The European-built Rosalind Franklin rover, named for the famed British chemist and X-ray crystallographer whose work contributed to DNA research, recently passed final pre-launch thermal and vacuum tests at an Airbus facility in Toulouse, France. Rosalind Franklin is the first European Mars rover, and it is fully outfitted with a payload of nine scientific instruments, including a drill to dig up to 2 meters (6.6 feet) into the Martian soil collect core samples for analysis in the mobile robot’s on-board laboratory.

The Russian-built module designed to carry the European rover to the surface of Mars is also complete. The Russian Kazachok stationary lander, from which Rosalind Franklin will deploy after touchdown, is fully equipped with its 13 scientific experiments.

The descent module has been undergoing propulsion system qualification in the past month. The Kazachok platform has also been undergoing environmental testing in Cannes, France, to verify the spacecraft’s ability to withstand the harsh conditions of space, according to ESA.

“I want to thank the teams in industry that have been working around the clock for nearly a year to complete assembly and environmental testing of the whole spacecraft,” Wörner said in a statement. “We are very much satisfied of the work that has gone into making a unique project a reality and we have a solid body of knowledge to complete the remaining work as quickly as possible.”

The Rosalind Franklin rover and Kazachok lander were previously supposed to launch in 2018, but officials rescheduled the mission for 2020 after both vehicles ran into development delays. Their launch, now delayed to 2022, is the second of two separate missions developed under the ExoMars program.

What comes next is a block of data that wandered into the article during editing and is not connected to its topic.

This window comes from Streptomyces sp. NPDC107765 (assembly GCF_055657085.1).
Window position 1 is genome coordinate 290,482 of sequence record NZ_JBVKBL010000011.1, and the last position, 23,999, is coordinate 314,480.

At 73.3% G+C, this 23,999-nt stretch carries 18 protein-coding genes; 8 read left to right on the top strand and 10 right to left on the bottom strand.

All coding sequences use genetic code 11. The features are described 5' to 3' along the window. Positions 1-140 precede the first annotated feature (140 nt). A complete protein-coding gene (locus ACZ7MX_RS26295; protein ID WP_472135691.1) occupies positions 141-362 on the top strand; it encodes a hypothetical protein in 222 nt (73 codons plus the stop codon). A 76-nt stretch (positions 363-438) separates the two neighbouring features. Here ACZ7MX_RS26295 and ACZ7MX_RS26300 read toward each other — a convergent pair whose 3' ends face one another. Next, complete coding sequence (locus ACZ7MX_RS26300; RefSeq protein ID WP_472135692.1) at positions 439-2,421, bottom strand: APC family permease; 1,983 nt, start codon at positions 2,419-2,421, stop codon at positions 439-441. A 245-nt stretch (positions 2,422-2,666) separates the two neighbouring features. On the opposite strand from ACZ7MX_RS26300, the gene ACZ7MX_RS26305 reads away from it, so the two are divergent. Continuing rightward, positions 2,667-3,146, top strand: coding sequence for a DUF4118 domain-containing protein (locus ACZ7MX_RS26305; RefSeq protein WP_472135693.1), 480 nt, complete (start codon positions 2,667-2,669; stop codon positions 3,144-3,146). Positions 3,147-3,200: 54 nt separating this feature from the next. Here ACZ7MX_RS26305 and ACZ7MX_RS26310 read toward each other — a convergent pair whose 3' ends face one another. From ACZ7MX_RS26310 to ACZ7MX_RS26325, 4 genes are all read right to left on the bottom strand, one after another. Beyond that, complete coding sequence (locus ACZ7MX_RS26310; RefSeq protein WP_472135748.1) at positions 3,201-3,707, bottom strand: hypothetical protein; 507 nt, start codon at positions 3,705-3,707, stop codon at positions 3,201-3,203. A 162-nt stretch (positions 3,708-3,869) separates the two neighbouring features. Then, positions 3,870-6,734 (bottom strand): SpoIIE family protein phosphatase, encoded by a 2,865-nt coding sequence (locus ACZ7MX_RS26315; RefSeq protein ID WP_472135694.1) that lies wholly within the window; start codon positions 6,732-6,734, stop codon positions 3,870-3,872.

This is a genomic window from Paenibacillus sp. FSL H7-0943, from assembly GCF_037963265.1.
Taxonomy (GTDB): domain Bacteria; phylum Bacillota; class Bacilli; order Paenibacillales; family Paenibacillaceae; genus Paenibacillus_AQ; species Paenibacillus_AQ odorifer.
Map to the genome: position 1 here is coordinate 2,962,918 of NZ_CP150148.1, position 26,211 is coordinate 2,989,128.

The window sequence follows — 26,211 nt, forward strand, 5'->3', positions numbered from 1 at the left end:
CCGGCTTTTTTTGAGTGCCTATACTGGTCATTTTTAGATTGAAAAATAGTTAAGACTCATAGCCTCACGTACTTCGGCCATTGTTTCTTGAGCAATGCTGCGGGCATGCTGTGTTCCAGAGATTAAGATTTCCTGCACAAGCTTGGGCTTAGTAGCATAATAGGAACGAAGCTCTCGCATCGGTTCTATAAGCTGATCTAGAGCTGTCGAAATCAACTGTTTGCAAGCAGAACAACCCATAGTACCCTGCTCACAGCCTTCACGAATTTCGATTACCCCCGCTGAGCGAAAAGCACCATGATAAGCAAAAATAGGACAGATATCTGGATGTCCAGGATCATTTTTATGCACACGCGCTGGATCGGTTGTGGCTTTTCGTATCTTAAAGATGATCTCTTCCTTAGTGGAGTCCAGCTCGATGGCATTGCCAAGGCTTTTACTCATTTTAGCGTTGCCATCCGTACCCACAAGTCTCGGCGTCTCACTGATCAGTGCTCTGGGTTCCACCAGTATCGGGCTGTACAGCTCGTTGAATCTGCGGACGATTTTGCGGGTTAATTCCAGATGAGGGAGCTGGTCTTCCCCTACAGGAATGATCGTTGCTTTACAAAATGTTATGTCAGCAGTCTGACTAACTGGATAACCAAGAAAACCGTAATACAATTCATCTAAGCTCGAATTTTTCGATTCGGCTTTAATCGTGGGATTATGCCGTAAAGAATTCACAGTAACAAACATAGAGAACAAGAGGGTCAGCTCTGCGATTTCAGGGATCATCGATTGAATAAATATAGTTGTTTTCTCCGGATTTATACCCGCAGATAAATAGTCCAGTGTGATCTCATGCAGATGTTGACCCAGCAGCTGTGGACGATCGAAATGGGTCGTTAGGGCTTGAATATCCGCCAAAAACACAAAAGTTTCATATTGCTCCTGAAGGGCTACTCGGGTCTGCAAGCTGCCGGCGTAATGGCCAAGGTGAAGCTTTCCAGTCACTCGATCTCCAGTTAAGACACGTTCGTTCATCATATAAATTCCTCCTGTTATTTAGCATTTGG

The European Space Agency’s ExoMars Trace Gas Orbiter and Schiaparelli lander launched in March 2016 aboard a Russian Proton rocket. The orbiter successfully entered orbit around Mars later that year, and it continues taking pictures and gathering data on methane and other gases in the Martian atmosphere that could indicate the presence of ongoing biological or geologic activity.

The Schiaparelli probe crashed during its attempt to land on Mars.

The ExoMars program was approved by ESA member states in 2005. At that time, the European Mars rover was scheduled to launch in 2011. But that schedule soon eroded, and ESA and NASA signed agreed in 2009 to partner on the ExoMars missions.

NASA backed out of the partnership in 2012, and ESA signed an agreement in 2013 to proceed with the ExoMars program without major participation from the United States. NASA continued developing electronics and a mass spectrometer for the rover’s largest science instrument, which will search for organic compounds and biomarker in the Martian soil.

Despite the delay in the second ExoMars launch until 2022, three other Mars missions remain scheduled for launch during this year’s planetary launch window in July and August.

NASA’s Perseverance rover, formerly known as Mars 2020, will take off in July from Cape Canaveral. A Chinese Mars rover is also being prepared for launch later this year, and the United Arab Emirates’ Hope Mars orbiter is slated to launch on a Japanese H-2A rocket this summer.